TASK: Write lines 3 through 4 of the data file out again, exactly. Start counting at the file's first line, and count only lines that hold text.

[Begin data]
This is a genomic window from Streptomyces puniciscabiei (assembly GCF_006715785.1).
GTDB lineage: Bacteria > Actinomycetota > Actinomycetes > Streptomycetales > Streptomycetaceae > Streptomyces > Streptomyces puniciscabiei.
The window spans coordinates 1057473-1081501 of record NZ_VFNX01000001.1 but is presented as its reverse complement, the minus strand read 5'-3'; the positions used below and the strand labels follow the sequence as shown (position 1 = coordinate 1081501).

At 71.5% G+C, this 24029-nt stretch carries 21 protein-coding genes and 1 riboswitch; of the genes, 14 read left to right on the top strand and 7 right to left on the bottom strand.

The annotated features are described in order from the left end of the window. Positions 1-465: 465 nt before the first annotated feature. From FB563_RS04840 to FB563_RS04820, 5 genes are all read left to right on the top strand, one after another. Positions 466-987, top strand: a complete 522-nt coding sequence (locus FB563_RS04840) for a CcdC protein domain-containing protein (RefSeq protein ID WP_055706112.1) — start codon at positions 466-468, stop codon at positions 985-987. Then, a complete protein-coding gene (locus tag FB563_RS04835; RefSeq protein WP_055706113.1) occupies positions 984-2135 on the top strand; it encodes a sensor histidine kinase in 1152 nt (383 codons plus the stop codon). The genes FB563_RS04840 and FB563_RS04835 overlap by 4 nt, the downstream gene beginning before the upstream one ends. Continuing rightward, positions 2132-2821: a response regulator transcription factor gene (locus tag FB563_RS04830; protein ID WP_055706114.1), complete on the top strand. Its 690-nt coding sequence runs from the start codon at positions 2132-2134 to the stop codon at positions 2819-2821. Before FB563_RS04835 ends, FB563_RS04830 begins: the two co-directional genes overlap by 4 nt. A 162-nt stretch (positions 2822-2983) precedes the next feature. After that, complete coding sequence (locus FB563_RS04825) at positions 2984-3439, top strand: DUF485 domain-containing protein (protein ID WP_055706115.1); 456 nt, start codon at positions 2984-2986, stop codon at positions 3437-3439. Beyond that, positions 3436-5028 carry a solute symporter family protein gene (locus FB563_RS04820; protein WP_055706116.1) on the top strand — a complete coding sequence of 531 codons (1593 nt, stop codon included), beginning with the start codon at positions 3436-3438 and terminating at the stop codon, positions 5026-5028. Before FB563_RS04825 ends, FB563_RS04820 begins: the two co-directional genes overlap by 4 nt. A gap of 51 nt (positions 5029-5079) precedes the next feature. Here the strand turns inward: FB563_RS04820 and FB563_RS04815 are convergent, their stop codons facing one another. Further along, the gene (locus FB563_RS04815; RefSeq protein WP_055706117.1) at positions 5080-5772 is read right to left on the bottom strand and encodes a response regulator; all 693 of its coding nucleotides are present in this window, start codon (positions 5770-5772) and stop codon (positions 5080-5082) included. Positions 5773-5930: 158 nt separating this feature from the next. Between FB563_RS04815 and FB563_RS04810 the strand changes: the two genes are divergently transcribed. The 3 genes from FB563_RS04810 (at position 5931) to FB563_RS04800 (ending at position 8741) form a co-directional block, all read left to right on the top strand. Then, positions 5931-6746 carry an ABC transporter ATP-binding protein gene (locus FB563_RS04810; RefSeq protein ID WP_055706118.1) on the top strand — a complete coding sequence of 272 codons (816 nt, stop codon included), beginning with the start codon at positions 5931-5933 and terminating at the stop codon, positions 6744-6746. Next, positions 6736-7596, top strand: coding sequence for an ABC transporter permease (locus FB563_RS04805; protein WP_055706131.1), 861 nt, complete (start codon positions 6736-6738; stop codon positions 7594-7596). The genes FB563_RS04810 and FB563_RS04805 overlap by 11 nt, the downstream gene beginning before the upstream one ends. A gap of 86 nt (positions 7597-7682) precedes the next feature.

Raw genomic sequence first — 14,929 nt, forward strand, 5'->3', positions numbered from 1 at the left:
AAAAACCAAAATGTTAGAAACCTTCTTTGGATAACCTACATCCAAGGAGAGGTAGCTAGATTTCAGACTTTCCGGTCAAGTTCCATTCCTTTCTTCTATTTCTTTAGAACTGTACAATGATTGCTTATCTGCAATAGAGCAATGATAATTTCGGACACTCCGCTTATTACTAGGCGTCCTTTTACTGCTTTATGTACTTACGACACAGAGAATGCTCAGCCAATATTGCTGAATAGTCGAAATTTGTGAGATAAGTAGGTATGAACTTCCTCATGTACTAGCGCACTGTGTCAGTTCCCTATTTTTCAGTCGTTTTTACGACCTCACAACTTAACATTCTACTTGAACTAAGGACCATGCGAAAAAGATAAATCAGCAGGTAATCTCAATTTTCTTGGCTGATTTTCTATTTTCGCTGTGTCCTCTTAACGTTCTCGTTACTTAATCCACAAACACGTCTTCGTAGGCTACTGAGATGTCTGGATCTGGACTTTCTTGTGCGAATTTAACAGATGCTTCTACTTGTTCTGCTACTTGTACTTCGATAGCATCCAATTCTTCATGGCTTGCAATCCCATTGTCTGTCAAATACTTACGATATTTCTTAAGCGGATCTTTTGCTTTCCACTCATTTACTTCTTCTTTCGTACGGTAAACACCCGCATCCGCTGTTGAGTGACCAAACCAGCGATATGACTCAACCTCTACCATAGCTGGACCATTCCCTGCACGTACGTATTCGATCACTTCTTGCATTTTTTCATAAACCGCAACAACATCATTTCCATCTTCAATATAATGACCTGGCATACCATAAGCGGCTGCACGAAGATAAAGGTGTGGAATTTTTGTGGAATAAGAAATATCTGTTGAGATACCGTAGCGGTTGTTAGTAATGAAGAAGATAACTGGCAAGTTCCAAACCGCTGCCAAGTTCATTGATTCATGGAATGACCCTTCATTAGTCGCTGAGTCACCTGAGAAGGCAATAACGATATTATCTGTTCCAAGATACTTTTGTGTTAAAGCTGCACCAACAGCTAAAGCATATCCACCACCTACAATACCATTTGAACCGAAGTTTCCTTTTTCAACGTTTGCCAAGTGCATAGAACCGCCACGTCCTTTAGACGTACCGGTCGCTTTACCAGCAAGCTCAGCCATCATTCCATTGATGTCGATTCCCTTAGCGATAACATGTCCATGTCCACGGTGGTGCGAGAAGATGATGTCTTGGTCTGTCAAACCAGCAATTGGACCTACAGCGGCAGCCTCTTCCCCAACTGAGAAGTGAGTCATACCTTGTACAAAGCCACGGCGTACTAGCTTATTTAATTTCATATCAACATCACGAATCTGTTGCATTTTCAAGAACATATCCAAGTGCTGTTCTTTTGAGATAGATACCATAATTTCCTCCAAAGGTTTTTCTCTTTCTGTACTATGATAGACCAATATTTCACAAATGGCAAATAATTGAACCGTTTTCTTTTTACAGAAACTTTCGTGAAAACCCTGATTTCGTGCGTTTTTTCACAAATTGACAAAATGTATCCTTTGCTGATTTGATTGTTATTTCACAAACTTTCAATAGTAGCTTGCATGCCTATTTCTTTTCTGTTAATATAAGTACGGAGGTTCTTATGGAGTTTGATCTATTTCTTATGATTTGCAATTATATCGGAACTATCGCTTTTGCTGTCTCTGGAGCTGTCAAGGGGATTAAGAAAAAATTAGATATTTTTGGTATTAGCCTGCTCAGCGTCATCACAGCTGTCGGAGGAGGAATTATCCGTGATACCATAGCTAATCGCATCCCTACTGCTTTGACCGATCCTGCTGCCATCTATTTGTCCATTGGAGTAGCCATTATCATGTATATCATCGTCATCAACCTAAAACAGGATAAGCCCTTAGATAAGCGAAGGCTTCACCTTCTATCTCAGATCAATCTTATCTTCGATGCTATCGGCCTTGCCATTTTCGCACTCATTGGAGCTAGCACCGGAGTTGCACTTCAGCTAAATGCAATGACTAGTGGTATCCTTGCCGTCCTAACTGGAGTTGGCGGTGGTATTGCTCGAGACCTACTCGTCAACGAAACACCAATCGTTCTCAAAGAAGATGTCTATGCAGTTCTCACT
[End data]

The window spans coordinates 1057473-1081501 of record NZ_VFNX01000001.1 but is presented as its reverse complement, the minus strand read 5'-3'; the positions used below and the strand labels follow the sequence as shown (position 1 = coordinate 1081501).

At 71.5% G+C, this 24029-nt stretch carries 21 protein-coding genes and 1 riboswitch; of the genes, 14 read left to right on the top strand and 7 right to left on the bottom strand.